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Group Working: Effective vs Ineffective Working
by Chris van der Leer on April 7th, 2017

​There are a number of factors which can influence a group’s ability to be effective or ineffective. Some of these aspects are controllable from within the group and some of them are external to the group environment, meaning that they cannot be influenced by the group.

Here are a few factors which can help to make a group endeavor more effective:  
  1. Using appropriate collaborative tools is essential to install the effectiveness of the group. Tools such as video conferencing, screen sharing and central data storage areas are important when working with a remote team, if the group attempts to collaborate via email may be less effective.
  2. Team building activities also play in important role to keep the levels of effectiveness high within the group. Having a healthy atmosphere between the group participants positively impacts on the group members and will help to maintain a high level of motivation and commitment to the group.
  3. Effective groups consist of individuals who have common levels of skill and experience. When working with my project team it definitely helps to have group members with similar skill level because it means that progress can be made much quicker. It also allows individual group members to be more comfortable in the environment and gives inexperienced group members the opportunity to learn more from their fellow team members.
  4. The equal and appropriate allocation of tasks is important in any group environment because a balance of work effort is important in order to avoid conflict and potential resentment. It is also clear that if tasks are appropriately allocated to those individuals who have the most appropriate skills, the task will be completed efficiently and effectively.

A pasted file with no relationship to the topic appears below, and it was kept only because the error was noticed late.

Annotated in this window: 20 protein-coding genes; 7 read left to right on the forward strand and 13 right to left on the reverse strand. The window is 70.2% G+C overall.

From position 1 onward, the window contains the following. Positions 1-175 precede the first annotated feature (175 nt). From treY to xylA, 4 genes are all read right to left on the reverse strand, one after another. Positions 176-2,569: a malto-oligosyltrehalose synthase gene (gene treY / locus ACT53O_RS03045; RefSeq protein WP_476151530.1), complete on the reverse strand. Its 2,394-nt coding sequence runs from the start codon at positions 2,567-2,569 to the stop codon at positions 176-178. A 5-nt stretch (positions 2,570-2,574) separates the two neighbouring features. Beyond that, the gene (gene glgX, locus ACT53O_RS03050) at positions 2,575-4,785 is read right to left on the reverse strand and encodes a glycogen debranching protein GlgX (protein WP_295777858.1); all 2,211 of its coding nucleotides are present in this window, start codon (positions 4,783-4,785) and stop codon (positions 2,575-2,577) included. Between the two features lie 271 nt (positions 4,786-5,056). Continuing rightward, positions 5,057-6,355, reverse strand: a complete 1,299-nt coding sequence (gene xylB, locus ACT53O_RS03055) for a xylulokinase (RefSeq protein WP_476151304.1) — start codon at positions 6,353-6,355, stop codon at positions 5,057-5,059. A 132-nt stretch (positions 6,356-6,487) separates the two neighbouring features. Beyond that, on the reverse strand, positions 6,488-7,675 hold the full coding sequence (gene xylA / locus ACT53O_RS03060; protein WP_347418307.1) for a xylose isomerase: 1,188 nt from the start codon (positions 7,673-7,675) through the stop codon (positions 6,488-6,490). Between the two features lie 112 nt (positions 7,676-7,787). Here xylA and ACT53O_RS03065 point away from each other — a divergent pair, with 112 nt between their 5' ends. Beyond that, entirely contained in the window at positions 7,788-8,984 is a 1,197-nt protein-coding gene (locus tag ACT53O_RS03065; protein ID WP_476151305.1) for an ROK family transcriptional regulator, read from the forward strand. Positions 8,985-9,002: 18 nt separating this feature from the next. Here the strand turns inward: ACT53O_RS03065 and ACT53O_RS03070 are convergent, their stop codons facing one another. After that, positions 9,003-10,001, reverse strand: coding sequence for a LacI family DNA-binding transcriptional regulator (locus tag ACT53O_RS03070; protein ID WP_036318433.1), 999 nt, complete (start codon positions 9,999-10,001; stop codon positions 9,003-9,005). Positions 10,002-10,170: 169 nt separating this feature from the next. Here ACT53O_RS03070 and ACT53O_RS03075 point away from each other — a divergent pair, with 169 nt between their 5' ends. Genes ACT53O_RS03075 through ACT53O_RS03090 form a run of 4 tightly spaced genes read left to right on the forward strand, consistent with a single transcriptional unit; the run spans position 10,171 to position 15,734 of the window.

5. Providing the individual group members personal development opportunities is a factor which will improve on the effectiveness of the group in the long run as it allows group members the opportunity to grow personally while expending work effort completing group related tasks. Additional training, mentoring or other improvement opportunities increases levels of motivation and therefore encourages group members to be more effective.
​It is worth noting however that external factors can lead the group to be ineffective. Often these external factors are not controllable by the group and sometimes are not avoidable. For instance, and organizations strategic direction can change unexpectedly, impacting on the group and its goals.
​This article is taken from a paper written by Chris van der Leer on the development of group processes. It is licensed under CC BY 2.0. This means that you are free to license and adapt the contents of this article by giving credit to the original author.


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